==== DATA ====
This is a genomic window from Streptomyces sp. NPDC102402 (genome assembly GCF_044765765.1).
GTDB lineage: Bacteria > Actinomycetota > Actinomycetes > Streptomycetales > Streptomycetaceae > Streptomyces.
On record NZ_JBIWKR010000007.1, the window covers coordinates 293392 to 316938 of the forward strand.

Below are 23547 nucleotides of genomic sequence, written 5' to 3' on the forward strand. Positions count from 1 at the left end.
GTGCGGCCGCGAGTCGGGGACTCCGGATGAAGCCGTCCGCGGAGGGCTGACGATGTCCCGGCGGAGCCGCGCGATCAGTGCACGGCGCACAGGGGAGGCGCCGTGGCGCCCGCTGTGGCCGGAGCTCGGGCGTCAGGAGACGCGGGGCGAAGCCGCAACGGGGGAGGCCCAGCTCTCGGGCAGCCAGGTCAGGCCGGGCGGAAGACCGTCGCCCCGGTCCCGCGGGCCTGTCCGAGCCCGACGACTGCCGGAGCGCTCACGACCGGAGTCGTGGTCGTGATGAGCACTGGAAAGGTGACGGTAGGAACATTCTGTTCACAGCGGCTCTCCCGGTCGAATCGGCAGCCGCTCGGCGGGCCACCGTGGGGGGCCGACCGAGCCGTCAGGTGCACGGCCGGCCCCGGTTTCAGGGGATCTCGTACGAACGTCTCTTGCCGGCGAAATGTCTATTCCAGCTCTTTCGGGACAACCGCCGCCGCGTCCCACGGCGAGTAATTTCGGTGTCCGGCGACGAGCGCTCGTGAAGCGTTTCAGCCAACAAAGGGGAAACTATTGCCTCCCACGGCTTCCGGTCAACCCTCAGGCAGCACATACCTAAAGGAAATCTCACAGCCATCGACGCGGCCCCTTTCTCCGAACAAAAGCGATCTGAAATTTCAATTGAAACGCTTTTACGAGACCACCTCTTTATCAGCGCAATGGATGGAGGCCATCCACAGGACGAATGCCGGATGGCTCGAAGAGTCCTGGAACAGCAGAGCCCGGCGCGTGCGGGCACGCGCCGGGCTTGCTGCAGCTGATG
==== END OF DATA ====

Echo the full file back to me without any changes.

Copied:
This is a genomic window from Streptomyces sp. NPDC102402 (genome assembly GCF_044765765.1).
GTDB lineage: Bacteria > Actinomycetota > Actinomycetes > Streptomycetales > Streptomycetaceae > Streptomyces.
On record NZ_JBIWKR010000007.1, the window covers coordinates 293392 to 316938 of the forward strand.

Below are 23547 nucleotides of genomic sequence, written 5' to 3' on the forward strand. Positions count from 1 at the left end.
GTGCGGCCGCGAGTCGGGGACTCCGGATGAAGCCGTCCGCGGAGGGCTGACGATGTCCCGGCGGAGCCGCGCGATCAGTGCACGGCGCACAGGGGAGGCGCCGTGGCGCCCGCTGTGGCCGGAGCTCGGGCGTCAGGAGACGCGGGGCGAAGCCGCAACGGGGGAGGCCCAGCTCTCGGGCAGCCAGGTCAGGCCGGGCGGAAGACCGTCGCCCCGGTCCCGCGGGCCTGTCCGAGCCCGACGACTGCCGGAGCGCTCACGACCGGAGTCGTGGTCGTGATGAGCACTGGAAAGGTGACGGTAGGAACATTCTGTTCACAGCGGCTCTCCCGGTCGAATCGGCAGCCGCTCGGCGGGCCACCGTGGGGGGCCGACCGAGCCGTCAGGTGCACGGCCGGCCCCGGTTTCAGGGGATCTCGTACGAACGTCTCTTGCCGGCGAAATGTCTATTCCAGCTCTTTCGGGACAACCGCCGCCGCGTCCCACGGCGAGTAATTTCGGTGTCCGGCGACGAGCGCTCGTGAAGCGTTTCAGCCAACAAAGGGGAAACTATTGCCTCCCACGGCTTCCGGTCAACCCTCAGGCAGCACATACCTAAAGGAAATCTCACAGCCATCGACGCGGCCCCTTTCTCCGAACAAAAGCGATCTGAAATTTCAATTGAAACGCTTTTACGAGACCACCTCTTTATCAGCGCAATGGATGGAGGCCATCCACAGGACGAATGCCGGATGGCTCGAAGAGTCCTGGAACAGCAGAGCCCGGCGCGTGCGGGCACGCGCCGGGCTTGCTGCAGCTGATG